Mukherjee admits Indira had a finger on the pulse of the nation, which he didn’t have, which is why he took a disastrous decision of contesting from Bolpur in West Bengal.
Indira Gandhi was able to use the blundering manner of her arrest to her advantage. Attempts by Janata Party leaders to isolate her also backfired, as did attempts by some Congress leaders, who hoped to take over control of the party.
Mukherjee dismisses rumors that post- Emergency, Indira continued to be surrounded by a caucus of leaders who had been active during the Emergency. The author writers: “The contention did not contain a grain of truth…. Although Zail Singh, Dr Jagannath Mishra, Devraj Urs and I continued to be summoned by various commissions, prominent leaders and activists during the Emer-gency like Om Mehta, Bansi Lal, VC Shukla and Rukhsana Sultana were nowhere near the group.” Another interesting fact is that home minister K Brahmananda Reddy signed the letter, which led to the imposition of Emergency, on a plain sheet of paper and not a letterhead of his ministry. The book also produces the letter written by Indira Gandhi to President Fakhruddin Ali Ahmed on the night of June 25, 1975, recommending imposition of Emergency, as there was a “danger to the security of India being threatened by internal disturbance”.
However, the author does not reveal much. The book alludes to the functioning of the Shah Commission and the manner it went about gathering evidence, but that is all. Pranab also does not criticize the Emergency, though he admits that as part of the Union Cabinet, he failed to understand its far-rea-ching impact. All he says is that “it was perhaps an avoidable event” for which both the Congress and Indira had to pay a heavy price.
Needless to say, Mukherjee remained a Gandhi loyalist through the turbulent years. He attributes this to his own upbringing. His father, Kamada Kinkar Mukherjee, was a Congress loyalist all his life. In 1978, when the Congress split, his father told him: “I hope you will not do anything that will make me ashamed of you. It is when you stand by a person in his or her hour of crisis that you reveal your own humanity. Don’t do anything that will dishonor your forefather’s memory.’ His meaning was clear, and I didn’t, then or later, waver from my loyalty.”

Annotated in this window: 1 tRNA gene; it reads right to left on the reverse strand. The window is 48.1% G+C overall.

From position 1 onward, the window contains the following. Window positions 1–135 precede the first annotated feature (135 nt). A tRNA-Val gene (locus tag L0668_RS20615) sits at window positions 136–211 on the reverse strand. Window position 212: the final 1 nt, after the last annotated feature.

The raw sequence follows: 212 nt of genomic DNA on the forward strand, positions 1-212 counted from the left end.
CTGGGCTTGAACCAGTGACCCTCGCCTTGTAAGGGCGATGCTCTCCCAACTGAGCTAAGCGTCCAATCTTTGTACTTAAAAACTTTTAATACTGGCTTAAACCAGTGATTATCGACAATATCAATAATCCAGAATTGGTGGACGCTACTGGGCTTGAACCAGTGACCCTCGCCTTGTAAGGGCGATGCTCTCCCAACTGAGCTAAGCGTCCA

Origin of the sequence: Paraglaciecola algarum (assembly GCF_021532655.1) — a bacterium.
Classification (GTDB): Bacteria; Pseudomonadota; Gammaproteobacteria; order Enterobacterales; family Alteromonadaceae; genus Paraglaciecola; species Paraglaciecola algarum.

Jaiprakash Narayan’s rally on June 25, 1975, that triggered the Emergency
Indira Gandhi, he writes, had a finger on the pulse of the nation, which obviously, he didn’t have. And that is why he insisted on contesting the Bolpur constituency in West Bengal against her best advice. The result? A resounding defeat by a margin of 68,629 votes. When a demoralized Pranab was told that Indira wanted to meet him, he drove to 12 Willingdon Crescent. “It would not be an understatement to say that she was unhappy about my insistence to contest the election…. It was about 9 pm and Indira Gandhi was sitting in the dining room at one end of the long dining table. She had a bad cold and was soaking her feet in a tub of warm water. Standing at the other end of the dining table, I received a vociferous dressing-down for what seemed to be an interminable span of time. I was rebuked for taking the ill-advised decision of contesting from Bolpur against her advice, and was told that such imprudent decisions nullified all my other hard work. Having recognized my folly, I could do nothing till she calmed down. She then sent me home with a basket of fruit.”
The Dramatic Decade is the first of a trilogy. The subsequent books are expected to cover the periods between 1980-98 and 1998-2012. We hope he will write about his colorful political career with more candor.
The Dramatic Decade: The Indira Gandhi Years
By Pranab Mukherjee
Published by Rupa
Pages: 321; Rs. 595